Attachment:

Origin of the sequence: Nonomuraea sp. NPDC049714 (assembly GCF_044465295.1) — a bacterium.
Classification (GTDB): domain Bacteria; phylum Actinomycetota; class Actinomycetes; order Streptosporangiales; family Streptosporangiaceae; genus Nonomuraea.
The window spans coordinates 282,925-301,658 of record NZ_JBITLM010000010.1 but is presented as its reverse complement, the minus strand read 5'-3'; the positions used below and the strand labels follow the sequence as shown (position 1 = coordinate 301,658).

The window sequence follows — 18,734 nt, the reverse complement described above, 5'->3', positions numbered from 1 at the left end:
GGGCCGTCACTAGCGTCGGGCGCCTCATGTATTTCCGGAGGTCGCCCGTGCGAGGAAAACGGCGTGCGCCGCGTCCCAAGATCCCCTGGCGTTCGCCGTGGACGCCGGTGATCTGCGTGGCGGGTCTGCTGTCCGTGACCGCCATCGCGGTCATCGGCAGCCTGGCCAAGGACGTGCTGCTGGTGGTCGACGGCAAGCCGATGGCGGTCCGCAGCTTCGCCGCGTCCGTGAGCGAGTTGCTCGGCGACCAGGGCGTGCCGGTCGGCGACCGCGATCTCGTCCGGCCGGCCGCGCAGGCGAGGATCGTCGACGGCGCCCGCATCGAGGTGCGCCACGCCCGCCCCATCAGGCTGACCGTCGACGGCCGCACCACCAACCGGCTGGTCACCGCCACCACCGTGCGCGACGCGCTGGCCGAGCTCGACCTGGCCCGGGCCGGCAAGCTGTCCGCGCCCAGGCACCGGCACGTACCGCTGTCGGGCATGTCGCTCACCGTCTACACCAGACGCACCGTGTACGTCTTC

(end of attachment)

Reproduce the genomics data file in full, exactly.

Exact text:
Origin of the sequence: Nonomuraea sp. NPDC049714 (assembly GCF_044465295.1) — a bacterium.
Classification (GTDB): domain Bacteria; phylum Actinomycetota; class Actinomycetes; order Streptosporangiales; family Streptosporangiaceae; genus Nonomuraea.
The window spans coordinates 282,925-301,658 of record NZ_JBITLM010000010.1 but is presented as its reverse complement, the minus strand read 5'-3'; the positions used below and the strand labels follow the sequence as shown (position 1 = coordinate 301,658).

The window sequence follows — 18,734 nt, the reverse complement described above, 5'->3', positions numbered from 1 at the left end:
GGGCCGTCACTAGCGTCGGGCGCCTCATGTATTTCCGGAGGTCGCCCGTGCGAGGAAAACGGCGTGCGCCGCGTCCCAAGATCCCCTGGCGTTCGCCGTGGACGCCGGTGATCTGCGTGGCGGGTCTGCTGTCCGTGACCGCCATCGCGGTCATCGGCAGCCTGGCCAAGGACGTGCTGCTGGTGGTCGACGGCAAGCCGATGGCGGTCCGCAGCTTCGCCGCGTCCGTGAGCGAGTTGCTCGGCGACCAGGGCGTGCCGGTCGGCGACCGCGATCTCGTCCGGCCGGCCGCGCAGGCGAGGATCGTCGACGGCGCCCGCATCGAGGTGCGCCACGCCCGCCCCATCAGGCTGACCGTCGACGGCCGCACCACCAACCGGCTGGTCACCGCCACCACCGTGCGCGACGCGCTGGCCGAGCTCGACCTGGCCCGGGCCGGCAAGCTGTCCGCGCCCAGGCACCGGCACGTACCGCTGTCGGGCATGTCGCTCACCGTCTACACCAGACGCACCGTGTACGTCTTC